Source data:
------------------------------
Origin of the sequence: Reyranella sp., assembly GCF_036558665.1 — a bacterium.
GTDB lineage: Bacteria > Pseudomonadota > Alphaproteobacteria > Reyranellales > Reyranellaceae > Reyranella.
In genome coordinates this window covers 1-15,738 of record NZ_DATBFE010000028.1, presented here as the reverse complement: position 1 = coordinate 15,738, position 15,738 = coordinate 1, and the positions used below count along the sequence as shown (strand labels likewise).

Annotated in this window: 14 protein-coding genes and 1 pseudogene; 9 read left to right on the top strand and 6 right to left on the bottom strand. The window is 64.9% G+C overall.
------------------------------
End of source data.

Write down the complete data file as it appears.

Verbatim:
Origin of the sequence: Reyranella sp., assembly GCF_036558665.1 — a bacterium.
GTDB lineage: Bacteria > Pseudomonadota > Alphaproteobacteria > Reyranellales > Reyranellaceae > Reyranella.
In genome coordinates this window covers 1-15,738 of record NZ_DATBFE010000028.1, presented here as the reverse complement: position 1 = coordinate 15,738, position 15,738 = coordinate 1, and the positions used below count along the sequence as shown (strand labels likewise).

Annotated in this window: 14 protein-coding genes and 1 pseudogene; 9 read left to right on the top strand and 6 right to left on the bottom strand. The window is 64.9% G+C overall.